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The rule of the people, p.6
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       The Rule Of The People, p.6

           Christopher Read

  * * *

  “I’m gonna throw up,” groaned Carter, pulling a face. “Get me a bloody bucket.”

  “Use the bin by your foot,” Anderson replied without sounding at all sympathetic. “Failing that, try to avoid the computer – I find it works better without sick all over it.”

  Carter reached down for the wastepaper bin and held it on his lap, looking white-faced but not actually being sick. It was barely five days since he’d taken a bullet in the back and by rights he should still be lying in a hospital bed being pumped full of drugs, a sympathetic nurse at his beck and call. Still, considering what he had been involved in, two out of three wasn’t bad: the nurse might actually be an FBI agent but the drugs were no different, and exchanging a hospital bed for a computer chair was surely better that the threatened alternative of a prison cell.

  Making use of McDowell’s abandoned base at Terrill had been Flores’ idea: secluded, excellent facilities, good road network, close to D.C. – if the farmhouse and its outbuildings were good enough for McDowell, then the FBI would be foolish to simply let it gather dust, even if it was just temporary. The computer centre had already been patched into the FBI’s main network and Flores was impatient to make sure everything was working effectively. From his team of eight, at least three agents would provide security overnight, Anderson and Carter the only ones to actually call Terrill home. Flores had even managed to get Anderson’s passport and other belongings released from the quagmire of FBI bureaucracy, his laptop still in one piece, both phone and camera working just fine.

  Carter’s return to Terrill had been confirmed only once an agreement of sorts had first been thrashed out, the promise of a lighter sentence traded for his help in the gathering of evidence against his former employers. Not that Carter had so far offered up any names, sticking rigidly to his story that he had simply followed McDowell’s orders. The plan now was for Carter to retrace his every action over the past three months, with a list of internet searches made, networks hacked into, details of files copied and modified. Somewhere in that mass of data might be the one clue that would reveal McDowell’s next move or conclusively prove Dick Thorn’s guilt; maybe even Deangelo’s innocence. There were no guarantees as to whether it would actually be worthwhile, but at least it potentially offered an insight into the complexity of the conspiracy, perhaps also identifying others who were actively involved.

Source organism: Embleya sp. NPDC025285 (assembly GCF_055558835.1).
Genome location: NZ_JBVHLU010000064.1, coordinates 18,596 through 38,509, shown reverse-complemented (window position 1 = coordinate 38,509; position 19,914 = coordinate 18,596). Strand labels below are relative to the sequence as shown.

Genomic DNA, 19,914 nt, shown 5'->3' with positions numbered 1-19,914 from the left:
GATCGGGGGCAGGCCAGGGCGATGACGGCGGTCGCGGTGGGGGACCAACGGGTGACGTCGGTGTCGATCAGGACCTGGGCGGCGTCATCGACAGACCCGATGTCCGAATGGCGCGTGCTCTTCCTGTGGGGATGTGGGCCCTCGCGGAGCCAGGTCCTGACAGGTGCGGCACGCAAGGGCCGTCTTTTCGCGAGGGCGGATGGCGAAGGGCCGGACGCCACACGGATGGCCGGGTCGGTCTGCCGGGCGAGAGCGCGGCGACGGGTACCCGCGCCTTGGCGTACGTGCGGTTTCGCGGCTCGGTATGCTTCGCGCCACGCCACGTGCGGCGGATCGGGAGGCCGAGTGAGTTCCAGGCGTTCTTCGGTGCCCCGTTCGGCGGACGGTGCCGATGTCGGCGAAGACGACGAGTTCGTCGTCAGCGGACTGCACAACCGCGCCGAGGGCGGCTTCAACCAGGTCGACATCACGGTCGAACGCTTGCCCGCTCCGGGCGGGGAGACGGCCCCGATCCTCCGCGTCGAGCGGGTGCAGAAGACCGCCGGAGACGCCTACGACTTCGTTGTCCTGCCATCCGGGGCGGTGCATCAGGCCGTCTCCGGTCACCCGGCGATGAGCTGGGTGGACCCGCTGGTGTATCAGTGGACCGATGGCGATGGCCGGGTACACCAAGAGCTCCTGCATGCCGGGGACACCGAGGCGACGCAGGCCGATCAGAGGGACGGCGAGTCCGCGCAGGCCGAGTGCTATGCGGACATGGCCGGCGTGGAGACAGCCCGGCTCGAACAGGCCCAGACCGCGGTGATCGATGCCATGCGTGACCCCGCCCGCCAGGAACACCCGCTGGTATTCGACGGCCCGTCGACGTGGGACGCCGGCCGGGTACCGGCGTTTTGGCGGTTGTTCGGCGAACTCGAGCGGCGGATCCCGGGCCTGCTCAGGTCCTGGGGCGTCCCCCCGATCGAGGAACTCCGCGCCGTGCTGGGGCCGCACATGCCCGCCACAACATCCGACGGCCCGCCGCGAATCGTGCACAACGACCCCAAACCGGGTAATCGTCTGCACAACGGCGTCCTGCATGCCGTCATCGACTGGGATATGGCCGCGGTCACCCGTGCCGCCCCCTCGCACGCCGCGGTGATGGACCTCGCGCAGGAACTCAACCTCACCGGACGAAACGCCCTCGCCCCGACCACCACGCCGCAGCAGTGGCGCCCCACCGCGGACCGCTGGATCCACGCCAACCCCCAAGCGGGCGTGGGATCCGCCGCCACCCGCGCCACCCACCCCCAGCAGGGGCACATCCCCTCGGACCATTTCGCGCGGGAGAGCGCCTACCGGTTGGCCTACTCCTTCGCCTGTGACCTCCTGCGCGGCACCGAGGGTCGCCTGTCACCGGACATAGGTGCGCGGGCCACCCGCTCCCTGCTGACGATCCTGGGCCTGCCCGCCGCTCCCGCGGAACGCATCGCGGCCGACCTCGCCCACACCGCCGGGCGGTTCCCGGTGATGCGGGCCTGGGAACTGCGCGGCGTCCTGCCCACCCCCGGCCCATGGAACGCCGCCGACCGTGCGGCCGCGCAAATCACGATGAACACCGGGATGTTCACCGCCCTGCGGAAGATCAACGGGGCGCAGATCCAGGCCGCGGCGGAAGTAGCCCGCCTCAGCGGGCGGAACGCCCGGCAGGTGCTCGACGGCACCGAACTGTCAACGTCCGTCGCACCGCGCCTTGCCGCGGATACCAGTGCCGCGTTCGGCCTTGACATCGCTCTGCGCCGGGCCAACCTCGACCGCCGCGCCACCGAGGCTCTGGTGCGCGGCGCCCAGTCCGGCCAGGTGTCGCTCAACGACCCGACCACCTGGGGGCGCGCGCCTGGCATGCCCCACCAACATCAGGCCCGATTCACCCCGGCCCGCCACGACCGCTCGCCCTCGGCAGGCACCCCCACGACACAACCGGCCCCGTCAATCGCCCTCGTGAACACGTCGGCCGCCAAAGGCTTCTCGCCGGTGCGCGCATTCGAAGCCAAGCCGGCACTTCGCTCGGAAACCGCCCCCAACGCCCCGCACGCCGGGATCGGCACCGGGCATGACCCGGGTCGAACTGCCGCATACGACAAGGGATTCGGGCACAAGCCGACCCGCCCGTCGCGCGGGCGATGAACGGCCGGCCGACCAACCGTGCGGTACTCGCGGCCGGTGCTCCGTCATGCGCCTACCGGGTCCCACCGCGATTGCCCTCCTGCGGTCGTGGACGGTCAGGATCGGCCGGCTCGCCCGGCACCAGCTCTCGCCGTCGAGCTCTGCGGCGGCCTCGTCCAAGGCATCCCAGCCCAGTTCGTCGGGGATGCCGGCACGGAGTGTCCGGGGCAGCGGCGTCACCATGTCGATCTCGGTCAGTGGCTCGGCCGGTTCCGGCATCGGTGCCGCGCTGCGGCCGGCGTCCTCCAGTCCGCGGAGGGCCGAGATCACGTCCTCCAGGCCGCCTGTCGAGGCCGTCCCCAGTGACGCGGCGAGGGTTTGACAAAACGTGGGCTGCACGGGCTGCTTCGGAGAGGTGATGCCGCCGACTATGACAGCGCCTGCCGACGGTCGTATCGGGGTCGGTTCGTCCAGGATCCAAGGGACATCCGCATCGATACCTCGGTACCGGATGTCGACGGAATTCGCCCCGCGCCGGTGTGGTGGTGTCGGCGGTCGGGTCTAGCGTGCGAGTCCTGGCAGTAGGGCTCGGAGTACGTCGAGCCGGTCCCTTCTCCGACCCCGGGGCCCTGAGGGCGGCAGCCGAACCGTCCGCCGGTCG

Once Flores had reinforced the rules as to Carter’s special status, it became clear that Anderson’s consultancy role included that of chaperone, it down to him to try and get something constructive out of Carter. If Flores anticipated that their shared nationality would somehow create an immediate rapport, then he was very much mistaken; to Anderson, Carter was as much to blame as McDowell for the trauma of the past – he might not have been present when people had died, but he was equally guilty nonetheless, a dozen deaths on his conscience in the last week alone.